A pedestrian wearing a mask walks across the street from a fenced off building with a large American flag mural displayed on Sunday April 19, 2020 in Arlington, VA. The coronavirus has altered daily life in the region and the country. (Photo by Matt McClain/The Washington Post via Getty Images)
Doctor believes this is why cases are trending up in US, but down elsewhere
01:46 - Source: CNN

Editor’s Note: David A. Andelman, executive director of The Red Lines Project, is a contributor to CNN, where his columns won the Deadline Club Award for best opinion writing. Author of “A Shattered Peace: Versailles 1919 and the Price We Pay Today,” and the forthcoming “A Red Line in the Sand: Diplomacy, Strategy and a History of Wars That Almost Happened,” he was formerly a foreign correspondent for The New York Times and CBS News in Europe and Asia. Follow him on Twitter @DavidAndelman. The views expressed in this commentary are his own. View more opinion on CNN.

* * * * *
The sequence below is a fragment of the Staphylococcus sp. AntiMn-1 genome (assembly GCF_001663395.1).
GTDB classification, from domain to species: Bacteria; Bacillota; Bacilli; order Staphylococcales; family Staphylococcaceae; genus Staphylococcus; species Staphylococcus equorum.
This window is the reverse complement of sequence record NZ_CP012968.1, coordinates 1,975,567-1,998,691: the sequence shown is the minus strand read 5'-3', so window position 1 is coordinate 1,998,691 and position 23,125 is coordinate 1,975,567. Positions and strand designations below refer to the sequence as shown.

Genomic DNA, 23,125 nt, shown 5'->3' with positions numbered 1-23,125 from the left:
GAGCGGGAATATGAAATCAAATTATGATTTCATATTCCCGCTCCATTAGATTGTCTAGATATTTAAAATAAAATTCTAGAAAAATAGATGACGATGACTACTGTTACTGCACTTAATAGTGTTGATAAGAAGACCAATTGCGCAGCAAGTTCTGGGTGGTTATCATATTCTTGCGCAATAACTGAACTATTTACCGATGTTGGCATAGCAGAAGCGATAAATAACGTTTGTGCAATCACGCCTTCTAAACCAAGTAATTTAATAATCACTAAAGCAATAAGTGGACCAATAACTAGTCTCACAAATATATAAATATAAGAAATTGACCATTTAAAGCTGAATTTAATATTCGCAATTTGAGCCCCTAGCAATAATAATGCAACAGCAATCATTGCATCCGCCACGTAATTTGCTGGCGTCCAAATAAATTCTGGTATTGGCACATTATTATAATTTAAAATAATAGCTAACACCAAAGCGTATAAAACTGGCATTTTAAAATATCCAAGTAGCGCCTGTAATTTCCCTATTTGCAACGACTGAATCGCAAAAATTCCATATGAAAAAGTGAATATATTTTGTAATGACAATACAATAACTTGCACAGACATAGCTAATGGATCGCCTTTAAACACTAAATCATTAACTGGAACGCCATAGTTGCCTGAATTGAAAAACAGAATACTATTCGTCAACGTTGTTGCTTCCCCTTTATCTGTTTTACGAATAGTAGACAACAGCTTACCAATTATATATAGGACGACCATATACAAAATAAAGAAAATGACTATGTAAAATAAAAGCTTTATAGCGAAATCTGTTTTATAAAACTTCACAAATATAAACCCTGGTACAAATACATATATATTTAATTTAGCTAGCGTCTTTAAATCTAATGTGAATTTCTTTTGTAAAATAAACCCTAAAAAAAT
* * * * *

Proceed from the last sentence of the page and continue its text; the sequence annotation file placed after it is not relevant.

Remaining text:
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With New York, my home off and on for a half century, opening up on Monday, I’ve been reflecting on some hard, and very sad, facts of life for me and others in my position. For the past three months, since my return from France on March 13, I have remained carefully cloistered in our cabin in the woods in northeast Pennsylvania. In a long telehealth conversation with my pulmonologist of 30-plus years, I recently arrived at the disturbing conclusion that I may be unable to return to my New York City apartment, or visit my family in Paris, for years.

David Andelman

As far as the coronavirus is concerned, my prognosis, as Dr. Stuart Garay of NYU Langone Medical Center tactfully put it, is not good. At 75 with lifelong asthma, I’m likely a goner if I get it. As my doctor, a renowned pulmonologist, has told me, I am the most functioning 70-plus-year-old with a 30% lung capacity that he’s ever treated. Having covered wars, revolutions, political upheavals in 86 countries may have contributed to my stamina. That will all likely be of little consequence to the ravages of Covid-19.